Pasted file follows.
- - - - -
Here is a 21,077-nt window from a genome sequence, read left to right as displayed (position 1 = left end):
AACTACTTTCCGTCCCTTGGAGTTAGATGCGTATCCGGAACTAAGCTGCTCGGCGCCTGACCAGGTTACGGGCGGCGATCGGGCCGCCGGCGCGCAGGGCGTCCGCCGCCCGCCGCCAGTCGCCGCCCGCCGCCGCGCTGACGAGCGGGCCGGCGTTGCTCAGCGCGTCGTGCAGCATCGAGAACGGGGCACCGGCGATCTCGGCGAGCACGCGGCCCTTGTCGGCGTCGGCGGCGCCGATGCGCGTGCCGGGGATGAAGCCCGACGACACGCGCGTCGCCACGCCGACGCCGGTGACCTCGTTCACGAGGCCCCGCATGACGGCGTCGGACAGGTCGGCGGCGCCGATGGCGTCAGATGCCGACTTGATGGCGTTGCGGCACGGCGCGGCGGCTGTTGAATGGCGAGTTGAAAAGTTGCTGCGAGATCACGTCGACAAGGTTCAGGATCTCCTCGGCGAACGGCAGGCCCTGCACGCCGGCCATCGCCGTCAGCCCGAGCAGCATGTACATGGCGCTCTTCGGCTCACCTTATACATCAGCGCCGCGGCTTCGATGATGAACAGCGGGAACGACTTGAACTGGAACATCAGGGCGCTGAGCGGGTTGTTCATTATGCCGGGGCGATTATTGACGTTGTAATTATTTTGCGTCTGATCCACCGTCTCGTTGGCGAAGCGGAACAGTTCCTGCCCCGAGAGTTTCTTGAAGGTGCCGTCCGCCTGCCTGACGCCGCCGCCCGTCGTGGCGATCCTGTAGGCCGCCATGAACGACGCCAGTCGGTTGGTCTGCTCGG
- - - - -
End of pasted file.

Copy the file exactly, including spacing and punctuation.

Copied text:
Here is a 21,077-nt window from a genome sequence, read left to right as displayed (position 1 = left end):
AACTACTTTCCGTCCCTTGGAGTTAGATGCGTATCCGGAACTAAGCTGCTCGGCGCCTGACCAGGTTACGGGCGGCGATCGGGCCGCCGGCGCGCAGGGCGTCCGCCGCCCGCCGCCAGTCGCCGCCCGCCGCCGCGCTGACGAGCGGGCCGGCGTTGCTCAGCGCGTCGTGCAGCATCGAGAACGGGGCACCGGCGATCTCGGCGAGCACGCGGCCCTTGTCGGCGTCGGCGGCGCCGATGCGCGTGCCGGGGATGAAGCCCGACGACACGCGCGTCGCCACGCCGACGCCGGTGACCTCGTTCACGAGGCCCCGCATGACGGCGTCGGACAGGTCGGCGGCGCCGATGGCGTCAGATGCCGACTTGATGGCGTTGCGGCACGGCGCGGCGGCTGTTGAATGGCGAGTTGAAAAGTTGCTGCGAGATCACGTCGACAAGGTTCAGGATCTCCTCGGCGAACGGCAGGCCCTGCACGCCGGCCATCGCCGTCAGCCCGAGCAGCATGTACATGGCGCTCTTCGGCTCACCTTATACATCAGCGCCGCGGCTTCGATGATGAACAGCGGGAACGACTTGAACTGGAACATCAGGGCGCTGAGCGGGTTGTTCATTATGCCGGGGCGATTATTGACGTTGTAATTATTTTGCGTCTGATCCACCGTCTCGTTGGCGAAGCGGAACAGTTCCTGCCCCGAGAGTTTCTTGAAGGTGCCGTCCGCCTGCCTGACGCCGCCGCCCGTCGTGGCGATCCTGTAGGCCGCCATGAACGACGCCAGTCGGTTGGTCTGCTCGG